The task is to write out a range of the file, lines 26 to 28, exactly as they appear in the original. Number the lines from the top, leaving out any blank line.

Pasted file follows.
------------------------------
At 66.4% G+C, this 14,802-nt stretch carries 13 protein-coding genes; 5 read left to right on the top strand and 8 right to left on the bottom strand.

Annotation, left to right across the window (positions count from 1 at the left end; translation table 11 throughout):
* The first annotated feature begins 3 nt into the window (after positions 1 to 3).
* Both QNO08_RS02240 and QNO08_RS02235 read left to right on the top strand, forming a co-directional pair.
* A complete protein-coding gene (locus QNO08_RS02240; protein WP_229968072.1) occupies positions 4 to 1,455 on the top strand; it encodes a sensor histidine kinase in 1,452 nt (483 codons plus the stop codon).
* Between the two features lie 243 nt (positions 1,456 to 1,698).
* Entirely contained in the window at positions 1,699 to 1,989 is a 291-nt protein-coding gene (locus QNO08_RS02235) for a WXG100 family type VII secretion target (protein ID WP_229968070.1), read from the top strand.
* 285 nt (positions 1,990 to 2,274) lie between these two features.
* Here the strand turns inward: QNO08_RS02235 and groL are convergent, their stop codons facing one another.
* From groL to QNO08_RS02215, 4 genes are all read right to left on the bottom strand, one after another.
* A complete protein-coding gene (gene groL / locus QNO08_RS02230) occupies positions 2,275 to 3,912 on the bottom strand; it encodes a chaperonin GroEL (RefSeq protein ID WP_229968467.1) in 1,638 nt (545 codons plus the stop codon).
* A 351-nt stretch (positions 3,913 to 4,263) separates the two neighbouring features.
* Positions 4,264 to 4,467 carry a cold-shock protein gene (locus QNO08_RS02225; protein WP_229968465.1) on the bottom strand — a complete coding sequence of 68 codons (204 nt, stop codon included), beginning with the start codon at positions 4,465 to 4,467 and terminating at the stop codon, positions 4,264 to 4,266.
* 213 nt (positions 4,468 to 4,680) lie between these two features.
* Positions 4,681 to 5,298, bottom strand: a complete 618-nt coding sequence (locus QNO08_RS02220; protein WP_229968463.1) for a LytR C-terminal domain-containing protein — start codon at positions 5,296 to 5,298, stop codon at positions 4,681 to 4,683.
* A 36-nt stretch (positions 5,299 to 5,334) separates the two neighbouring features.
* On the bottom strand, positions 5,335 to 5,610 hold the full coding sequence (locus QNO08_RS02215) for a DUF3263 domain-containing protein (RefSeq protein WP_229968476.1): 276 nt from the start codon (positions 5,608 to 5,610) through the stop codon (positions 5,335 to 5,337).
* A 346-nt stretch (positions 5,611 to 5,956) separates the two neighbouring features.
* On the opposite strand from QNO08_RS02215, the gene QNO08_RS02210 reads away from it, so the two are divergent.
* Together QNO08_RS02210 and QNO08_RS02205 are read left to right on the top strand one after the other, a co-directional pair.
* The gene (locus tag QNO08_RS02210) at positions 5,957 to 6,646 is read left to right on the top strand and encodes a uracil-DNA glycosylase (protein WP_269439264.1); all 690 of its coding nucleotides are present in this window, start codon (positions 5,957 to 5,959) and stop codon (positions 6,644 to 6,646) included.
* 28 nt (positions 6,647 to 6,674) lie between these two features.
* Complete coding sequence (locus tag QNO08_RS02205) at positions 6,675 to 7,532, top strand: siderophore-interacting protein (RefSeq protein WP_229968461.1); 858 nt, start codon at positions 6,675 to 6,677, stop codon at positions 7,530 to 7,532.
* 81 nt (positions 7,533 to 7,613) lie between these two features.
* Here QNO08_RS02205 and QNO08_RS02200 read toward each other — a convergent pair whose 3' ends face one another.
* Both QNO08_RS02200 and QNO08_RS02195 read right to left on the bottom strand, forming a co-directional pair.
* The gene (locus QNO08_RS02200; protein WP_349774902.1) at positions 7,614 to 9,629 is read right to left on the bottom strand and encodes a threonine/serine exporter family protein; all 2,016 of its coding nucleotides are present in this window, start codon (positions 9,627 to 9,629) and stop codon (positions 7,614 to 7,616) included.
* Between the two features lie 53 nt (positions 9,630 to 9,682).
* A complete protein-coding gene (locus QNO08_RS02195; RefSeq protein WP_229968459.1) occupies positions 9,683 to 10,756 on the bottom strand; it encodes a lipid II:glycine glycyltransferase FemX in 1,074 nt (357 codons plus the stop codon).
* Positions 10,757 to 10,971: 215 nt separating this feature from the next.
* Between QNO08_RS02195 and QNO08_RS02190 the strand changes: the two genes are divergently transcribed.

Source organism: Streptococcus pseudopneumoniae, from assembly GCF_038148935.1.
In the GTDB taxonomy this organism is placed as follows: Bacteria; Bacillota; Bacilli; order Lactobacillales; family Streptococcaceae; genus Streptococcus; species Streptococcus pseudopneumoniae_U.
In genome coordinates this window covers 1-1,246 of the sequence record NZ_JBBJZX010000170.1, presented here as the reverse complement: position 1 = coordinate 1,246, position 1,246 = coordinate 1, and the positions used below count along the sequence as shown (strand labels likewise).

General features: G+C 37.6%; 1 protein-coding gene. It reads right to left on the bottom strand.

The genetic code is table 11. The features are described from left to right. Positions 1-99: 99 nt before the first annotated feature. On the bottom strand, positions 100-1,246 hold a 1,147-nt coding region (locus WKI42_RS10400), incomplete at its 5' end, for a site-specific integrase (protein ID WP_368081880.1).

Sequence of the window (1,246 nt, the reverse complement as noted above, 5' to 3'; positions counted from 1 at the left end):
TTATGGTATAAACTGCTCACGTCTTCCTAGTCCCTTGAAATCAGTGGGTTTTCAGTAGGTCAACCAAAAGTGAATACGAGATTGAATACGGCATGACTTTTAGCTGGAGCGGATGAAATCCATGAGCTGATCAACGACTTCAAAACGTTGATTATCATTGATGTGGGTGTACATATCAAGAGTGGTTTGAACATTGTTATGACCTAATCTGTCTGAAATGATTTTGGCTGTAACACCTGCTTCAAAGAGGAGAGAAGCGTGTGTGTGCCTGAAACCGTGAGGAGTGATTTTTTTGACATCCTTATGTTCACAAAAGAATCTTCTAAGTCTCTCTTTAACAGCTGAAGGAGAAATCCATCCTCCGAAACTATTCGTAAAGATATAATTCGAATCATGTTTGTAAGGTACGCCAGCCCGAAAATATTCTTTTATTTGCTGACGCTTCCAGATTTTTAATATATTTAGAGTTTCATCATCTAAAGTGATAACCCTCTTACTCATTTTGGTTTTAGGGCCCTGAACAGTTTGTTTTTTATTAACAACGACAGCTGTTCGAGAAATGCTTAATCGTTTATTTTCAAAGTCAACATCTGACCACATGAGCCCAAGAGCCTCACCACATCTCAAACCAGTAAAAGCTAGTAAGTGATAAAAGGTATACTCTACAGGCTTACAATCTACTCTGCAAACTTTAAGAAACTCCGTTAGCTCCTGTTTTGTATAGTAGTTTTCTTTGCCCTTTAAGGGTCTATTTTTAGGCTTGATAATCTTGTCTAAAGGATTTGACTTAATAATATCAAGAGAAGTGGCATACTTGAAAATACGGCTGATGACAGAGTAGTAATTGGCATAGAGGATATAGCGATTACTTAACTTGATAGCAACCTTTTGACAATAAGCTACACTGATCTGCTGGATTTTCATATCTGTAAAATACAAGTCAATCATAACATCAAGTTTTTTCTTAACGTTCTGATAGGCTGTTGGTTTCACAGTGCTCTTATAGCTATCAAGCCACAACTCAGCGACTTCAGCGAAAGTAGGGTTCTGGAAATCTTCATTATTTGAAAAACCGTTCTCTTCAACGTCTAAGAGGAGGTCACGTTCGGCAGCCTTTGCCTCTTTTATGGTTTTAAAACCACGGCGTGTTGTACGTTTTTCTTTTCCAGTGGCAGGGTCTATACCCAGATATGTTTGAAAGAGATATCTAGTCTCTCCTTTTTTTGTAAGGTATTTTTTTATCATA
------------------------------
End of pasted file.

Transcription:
* Both QNO08_RS02200 and QNO08_RS02195 read right to left on the bottom strand, forming a co-directional pair.
* The gene (locus QNO08_RS02200; protein WP_349774902.1) at positions 7,614 to 9,629 is read right to left on the bottom strand and encodes a threonine/serine exporter family protein; all 2,016 of its coding nucleotides are present in this window, start codon (positions 9,627 to 9,629) and stop codon (positions 7,614 to 7,616) included.
* Between the two features lie 53 nt (positions 9,630 to 9,682).